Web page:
In the above literature reviews, sterilization, extraction, and drying are common requirements for biological materials processing. This research develops a compact and simultaneous low-temperature drying, extraction, and sterilization system in which the material of interest is dried using a microwave heating effect under vacuum conditions. At present, most of the general equipment performed only the aforementioned two functions [23-25]. The study commences by analyzing the effects of the drying time, the material load, and the microwave output power on the moisture content reduction. The study then investigates the yield and composition of the essential oil extracted from Coleus amboinicus Loureiro leaves using the proposed system. The yield results and extraction time are then compared with the results obtained using a traditional steam distillation technique. Finally, the study investigates the performance of the proposed system in inactivating Bacillus subtilis spores using a low-pressure plasma sterilizing technique.
Figure 1 presents a photograph of the proposed low-temperature rapid extraction system. The system consists of a microwave source, a vacuum chamber, a cooler system and vacuum pump mechanisms designed to remove the air from the chamber and maintain a vacuum status. To enable observation of the samples within the chamber, a monitoring system is installed in the chamber casing comprising a pinhole lens video camera and a video capture device. During the experiments, the observation system provides a thermal imaging capability that enables the temperature to be assessed. The operation of the system is described as follows: The first stage of pressure drop is carried out using a water pump. When the pressure drop slows down, we start up the root pump for the second stage of pressure drop. At this time, the microwave source is turned on, and the microwave is guided into the vacuum cavity by the waveguide to heat the agricultural products. Due to the lowering of the boiling point caused by the low pressure, the essential oils and water vapor of the agricultural products evaporate quickly, and the evaporated gas is extracted by the low-pressure pump and passed through the condenser to be collected. The process is demonstrated in Figure 2. The drying and extraction system developed in this study differs from traditional extraction systems. In traditional systems, the drying temperature is generally in the range of 50-150 0C. However, in the current system, the material is maintained at a temperature of less than 350C throughout the drying procedure. Since the volume in the drying chamber is constant, the gas pressure within the chamber varies in direct proportion to the gas temperature. In traditional drying and extraction systems, the drying temperature generally varies in the range of 50-1500C. However, the vacuum conditions established in the present system reduce the boiling point of the moisture in the dried material, with the result that the drying temperature is maintained at a level of less than 500C throughout the entire drying process. Figure 3 presents a connection photograph of the vacuum chamber and the micro waver, the microwave is transferred into the chamber by the waveguide.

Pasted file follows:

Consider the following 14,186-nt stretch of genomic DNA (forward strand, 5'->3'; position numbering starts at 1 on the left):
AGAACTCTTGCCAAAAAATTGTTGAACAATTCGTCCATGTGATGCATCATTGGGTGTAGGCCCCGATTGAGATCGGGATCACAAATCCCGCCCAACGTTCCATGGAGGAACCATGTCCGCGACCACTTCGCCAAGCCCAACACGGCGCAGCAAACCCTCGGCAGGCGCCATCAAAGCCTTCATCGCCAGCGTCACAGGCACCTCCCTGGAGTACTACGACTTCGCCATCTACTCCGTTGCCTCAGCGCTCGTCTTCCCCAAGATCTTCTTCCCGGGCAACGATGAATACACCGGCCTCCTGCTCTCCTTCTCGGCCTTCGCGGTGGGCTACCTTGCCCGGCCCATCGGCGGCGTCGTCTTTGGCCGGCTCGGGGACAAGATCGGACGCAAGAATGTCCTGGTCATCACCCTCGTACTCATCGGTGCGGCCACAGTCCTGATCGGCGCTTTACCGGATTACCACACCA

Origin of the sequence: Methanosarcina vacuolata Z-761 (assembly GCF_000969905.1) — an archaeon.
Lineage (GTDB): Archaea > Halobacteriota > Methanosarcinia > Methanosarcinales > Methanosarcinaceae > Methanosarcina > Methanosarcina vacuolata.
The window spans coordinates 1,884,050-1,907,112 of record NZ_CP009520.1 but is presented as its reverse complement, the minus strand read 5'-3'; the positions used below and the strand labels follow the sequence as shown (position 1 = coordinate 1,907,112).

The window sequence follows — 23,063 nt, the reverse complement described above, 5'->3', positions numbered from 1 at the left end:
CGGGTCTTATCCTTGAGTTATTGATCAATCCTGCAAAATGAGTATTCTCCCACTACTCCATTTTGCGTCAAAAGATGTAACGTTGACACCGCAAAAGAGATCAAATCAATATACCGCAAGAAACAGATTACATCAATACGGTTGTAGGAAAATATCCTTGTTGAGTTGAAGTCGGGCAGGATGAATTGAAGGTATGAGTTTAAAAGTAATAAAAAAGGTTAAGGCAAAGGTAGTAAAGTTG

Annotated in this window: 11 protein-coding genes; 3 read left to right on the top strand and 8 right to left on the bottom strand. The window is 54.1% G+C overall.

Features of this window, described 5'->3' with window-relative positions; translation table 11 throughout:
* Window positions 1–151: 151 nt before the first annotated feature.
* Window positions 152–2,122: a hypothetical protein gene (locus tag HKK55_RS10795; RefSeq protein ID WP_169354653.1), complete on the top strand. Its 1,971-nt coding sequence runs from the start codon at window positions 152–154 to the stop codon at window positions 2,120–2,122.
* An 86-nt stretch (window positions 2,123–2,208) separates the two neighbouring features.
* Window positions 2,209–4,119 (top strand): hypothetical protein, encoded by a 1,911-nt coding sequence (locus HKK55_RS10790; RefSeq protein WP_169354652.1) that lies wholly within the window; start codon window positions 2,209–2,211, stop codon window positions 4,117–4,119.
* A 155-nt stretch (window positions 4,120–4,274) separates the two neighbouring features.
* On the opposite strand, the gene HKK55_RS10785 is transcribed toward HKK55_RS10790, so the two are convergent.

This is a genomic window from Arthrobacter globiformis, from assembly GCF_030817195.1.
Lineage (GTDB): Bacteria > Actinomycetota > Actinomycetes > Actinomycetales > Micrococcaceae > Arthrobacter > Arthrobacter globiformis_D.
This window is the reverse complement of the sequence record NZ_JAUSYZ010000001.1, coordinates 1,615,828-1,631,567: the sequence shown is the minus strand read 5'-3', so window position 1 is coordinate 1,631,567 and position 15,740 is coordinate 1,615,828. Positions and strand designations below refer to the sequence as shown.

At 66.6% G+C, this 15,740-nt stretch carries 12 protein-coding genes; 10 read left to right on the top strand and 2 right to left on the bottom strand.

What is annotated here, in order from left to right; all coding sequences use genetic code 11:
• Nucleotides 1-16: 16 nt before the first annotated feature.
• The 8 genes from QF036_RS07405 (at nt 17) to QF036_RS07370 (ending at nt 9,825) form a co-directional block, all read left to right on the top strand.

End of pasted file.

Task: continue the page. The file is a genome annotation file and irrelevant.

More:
The essential oil was analyzed using a gas chromatograph (HEWLETT PACKARD 5890A SERIES II) with an FID detector and a 5% phenylmethyl polysiloxane fused-silica column (HP-5, 30 m, 0.25 mm inner diameter, film thickness 0.25 μm). During the extraction process, the operating conditions were specified as follows: helium carrier gas flow rate 1.0mL/min; split 1:30; injection volume 1.0μL; injection temperature 2500C; oven temperature increased from 60 to 1300C at 10C/min, from 130 to 2000C at 20C/min, from 200 to 2500C at 40C/min and held constant at 2500C for 40 min.
Coleus amboinicus Loureiro is one of the most useful of all medicinal plants. The leaves from this plant yield an essential oil that is widely used in the commercial fragrance industry and which is applied in the treatment of coughs and colds as well as arthritic inflammation in the medical field. In the Philippines, macerated fresh leaves are applied externally to burns, while the leaves are bruised and applied locally to treat centipede and scorpion bites. Coleus amboinicus Loureiro extracts also demonstrate excellent insect repellent properties. Accordingly, fresh leaves of Coleus amboinicus Loureiro were collected in the experiment. The leaves were then cut into small cubes and samples of prescribed weights were prepared for the drying and extraction experiments.
To investigate the sterilization performance of the developed system, spores of Bacillus subtilis (ATCC 6633) were sprayed homogeneously onto an Agar medium plated in a Petri dish. Typically, the test scores were uniformly distributed over an area measuring 63.6 cm2 in the center of the test plate. The plasma sterilization performance of the experimental system was tested in the microwave drying procedure. When the microwave was first started, oxygen was injected into the waveguide and subsequently reacted with the low-pressure microwaves to produce plasma.
Figure 4 plots the variation of the moisture content of Coleus amboinicus Loureiro leaves with the drying time as a function of the material load at a constant microwave power of 900 W. The microwave drying process which reduced the leaves’ moisture contents from 93.4 to 44.8 g took 0-30 min, depending on the drying conditions. Since the variation in the initial moisture contents of the material is relatively small, the difference in the drying time is determined primarily by the material load. Furthermore, the microwave power intensity applied per unit mass of dried material reduces with an increased material load. Therefore, the gradients of the higher material loads are steeper than those of the lower material loads, due to the increased applied microwave power intensity per unit mass of dried product. The current low-pressure conditions reduce the boiling point of the moisture in the leaves. As a consequence, the results indicate that the moisture content of the leaves can be reduced to less than one-half the original value after different microwave drying times